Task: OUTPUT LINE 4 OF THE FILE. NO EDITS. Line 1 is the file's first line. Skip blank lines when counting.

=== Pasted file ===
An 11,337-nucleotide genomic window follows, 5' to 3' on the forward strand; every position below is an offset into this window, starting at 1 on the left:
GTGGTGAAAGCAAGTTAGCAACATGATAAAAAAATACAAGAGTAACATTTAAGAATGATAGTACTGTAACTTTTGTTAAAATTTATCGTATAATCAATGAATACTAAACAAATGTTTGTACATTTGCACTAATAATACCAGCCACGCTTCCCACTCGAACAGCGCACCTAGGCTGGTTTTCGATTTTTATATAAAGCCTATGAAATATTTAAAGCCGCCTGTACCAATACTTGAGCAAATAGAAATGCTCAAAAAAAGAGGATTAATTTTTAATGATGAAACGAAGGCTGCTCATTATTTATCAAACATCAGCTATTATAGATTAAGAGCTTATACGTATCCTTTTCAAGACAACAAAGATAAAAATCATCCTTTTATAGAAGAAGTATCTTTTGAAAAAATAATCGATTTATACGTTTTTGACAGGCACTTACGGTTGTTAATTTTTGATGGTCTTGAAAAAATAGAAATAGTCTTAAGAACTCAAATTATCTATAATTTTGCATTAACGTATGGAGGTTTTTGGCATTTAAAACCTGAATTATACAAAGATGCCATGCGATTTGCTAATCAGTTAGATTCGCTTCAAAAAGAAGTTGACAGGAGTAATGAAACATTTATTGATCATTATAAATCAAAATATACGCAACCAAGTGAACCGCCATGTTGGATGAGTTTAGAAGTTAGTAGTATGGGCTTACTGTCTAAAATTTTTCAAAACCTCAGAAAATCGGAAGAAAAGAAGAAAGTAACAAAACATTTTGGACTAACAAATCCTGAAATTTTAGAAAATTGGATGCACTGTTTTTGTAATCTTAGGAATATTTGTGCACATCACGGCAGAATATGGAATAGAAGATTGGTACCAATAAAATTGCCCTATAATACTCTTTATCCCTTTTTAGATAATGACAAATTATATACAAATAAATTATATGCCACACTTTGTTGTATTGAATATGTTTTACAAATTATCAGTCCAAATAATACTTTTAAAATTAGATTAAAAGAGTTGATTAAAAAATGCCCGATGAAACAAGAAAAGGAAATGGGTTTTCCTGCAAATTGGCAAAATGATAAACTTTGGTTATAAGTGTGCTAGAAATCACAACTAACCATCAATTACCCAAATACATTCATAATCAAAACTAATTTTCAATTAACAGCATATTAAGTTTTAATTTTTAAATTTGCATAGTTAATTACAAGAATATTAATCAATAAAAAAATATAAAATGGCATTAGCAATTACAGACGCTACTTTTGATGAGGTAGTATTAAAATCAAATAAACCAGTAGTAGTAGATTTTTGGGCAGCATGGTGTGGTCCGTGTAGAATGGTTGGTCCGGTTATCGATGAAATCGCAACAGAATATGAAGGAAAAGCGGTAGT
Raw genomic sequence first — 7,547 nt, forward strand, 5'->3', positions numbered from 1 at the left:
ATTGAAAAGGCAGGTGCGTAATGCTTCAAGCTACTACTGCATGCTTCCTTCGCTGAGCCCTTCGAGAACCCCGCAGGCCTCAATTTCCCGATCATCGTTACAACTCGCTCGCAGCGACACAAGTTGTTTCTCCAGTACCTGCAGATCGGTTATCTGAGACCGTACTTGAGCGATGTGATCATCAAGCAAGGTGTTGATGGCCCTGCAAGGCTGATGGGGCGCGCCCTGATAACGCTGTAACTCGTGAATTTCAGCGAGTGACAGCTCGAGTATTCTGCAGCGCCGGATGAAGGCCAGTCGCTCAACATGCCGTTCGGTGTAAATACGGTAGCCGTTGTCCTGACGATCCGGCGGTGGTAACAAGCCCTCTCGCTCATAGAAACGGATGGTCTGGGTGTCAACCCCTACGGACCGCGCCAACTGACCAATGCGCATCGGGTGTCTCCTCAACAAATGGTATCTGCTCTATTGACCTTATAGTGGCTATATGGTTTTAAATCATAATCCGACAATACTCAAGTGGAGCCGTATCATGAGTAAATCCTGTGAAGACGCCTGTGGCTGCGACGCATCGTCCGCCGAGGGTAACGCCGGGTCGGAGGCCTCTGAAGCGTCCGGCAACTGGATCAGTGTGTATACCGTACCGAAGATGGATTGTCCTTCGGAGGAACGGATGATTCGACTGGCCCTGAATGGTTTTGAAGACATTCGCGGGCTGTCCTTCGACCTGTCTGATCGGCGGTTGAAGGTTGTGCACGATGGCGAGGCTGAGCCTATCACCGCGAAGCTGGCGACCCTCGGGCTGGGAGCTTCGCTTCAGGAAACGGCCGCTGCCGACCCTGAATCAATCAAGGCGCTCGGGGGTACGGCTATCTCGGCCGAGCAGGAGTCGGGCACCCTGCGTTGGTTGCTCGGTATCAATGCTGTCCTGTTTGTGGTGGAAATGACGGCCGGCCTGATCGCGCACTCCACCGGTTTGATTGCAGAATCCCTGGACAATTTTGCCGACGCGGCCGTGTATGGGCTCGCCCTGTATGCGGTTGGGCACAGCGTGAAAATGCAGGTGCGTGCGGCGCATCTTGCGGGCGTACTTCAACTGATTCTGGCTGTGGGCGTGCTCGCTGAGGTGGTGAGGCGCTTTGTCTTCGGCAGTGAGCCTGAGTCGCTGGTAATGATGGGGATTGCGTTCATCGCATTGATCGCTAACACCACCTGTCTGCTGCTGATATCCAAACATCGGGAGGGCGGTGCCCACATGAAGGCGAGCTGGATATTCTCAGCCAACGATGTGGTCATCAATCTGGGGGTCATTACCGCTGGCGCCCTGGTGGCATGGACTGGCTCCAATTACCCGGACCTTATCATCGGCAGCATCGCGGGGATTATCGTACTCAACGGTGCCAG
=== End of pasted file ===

ATTGAAAAGGCAGGTGCGTAATGCTTCAAGCTACTACTGCATGCTTCCTTCGCTGAGCCCTTCGAGAACCCCGCAGGCCTCAATTTCCCGATCATCGTTACAACTCGCTCGCAGCGACACAAGTTGTTTCTCCAGTACCTGCAGATCGGTTATCTGAGACCGTACTTGAGCGATGTGATCATCAAGCAAGGTGTTGATGGCCCTGCAAGGCTGATGGGGCGCGCCCTGATAACGCTGTAACTCGTGAATTTCAGCGAGTGACAGCTCGAGTATTCTGCAGCGCCGGATGAAGGCCAGTCGCTCAACATGCCGTTCGGTGTAAATACGGTAGCCGTTGTCCTGACGATCCGGCGGTGGTAACAAGCCCTCTCGCTCATAGAAACGGATGGTCTGGGTGTCAACCCCTACGGACCGCGCCAACTGACCAATGCGCATCGGGTGTCTCCTCAACAAATGGTATCTGCTCTATTGACCTTATAGTGGCTATATGGTTTTAAATCATAATCCGACAATACTCAAGTGGAGCCGTATCATGAGTAAATCCTGTGAAGACGCCTGTGGCTGCGACGCATCGTCCGCCGAGGGTAACGCCGGGTCGGAGGCCTCTGAAGCGTCCGGCAACTGGATCAGTGTGTATACCGTACCGAAGATGGATTGTCCTTCGGAGGAACGGATGATTCGACTGGCCCTGAATGGTTTTGAAGACATTCGCGGGCTGTCCTTCGACCTGTCTGATCGGCGGTTGAAGGTTGTGCACGATGGCGAGGCTGAGCCTATCACCGCGAAGCTGGCGACCCTCGGGCTGGGAGCTTCGCTTCAGGAAACGGCCGCTGCCGACCCTGAATCAATCAAGGCGCTCGGGGGTACGGCTATCTCGGCCGAGCAGGAGTCGGGCACCCTGCGTTGGTTGCTCGGTATCAATGCTGTCCTGTTTGTGGTGGAAATGACGGCCGGCCTGATCGCGCACTCCACCGGTTTGATTGCAGAATCCCTGGACAATTTTGCCGACGCGGCCGTGTATGGGCTCGCCCTGTATGCGGTTGGGCACAGCGTGAAAATGCAGGTGCGTGCGGCGCATCTTGCGGGCGTACTTCAACTGATTCTGGCTGTGGGCGTGCTCGCTGAGGTGGTGAGGCGCTTTGTCTTCGGCAGTGAGCCTGAGTCGCTGGTAATGATGGGGATTGCGTTCATCGCATTGATCGCTAACACCACCTGTCTGCTGCTGATATCCAAACATCGGGAGGGCGGTGCCCACATGAAGGCGAGCTGGATATTCTCAGCCAACGATGTGGTCATCAATCTGGGGGTCATTACCGCTGGCGCCCTGGTGGCATGGACTGGCTCCAATTACCCGGACCTTATCATCGGCAGCATCGCGGGGATTATCGTACTCAACGGTGCCAG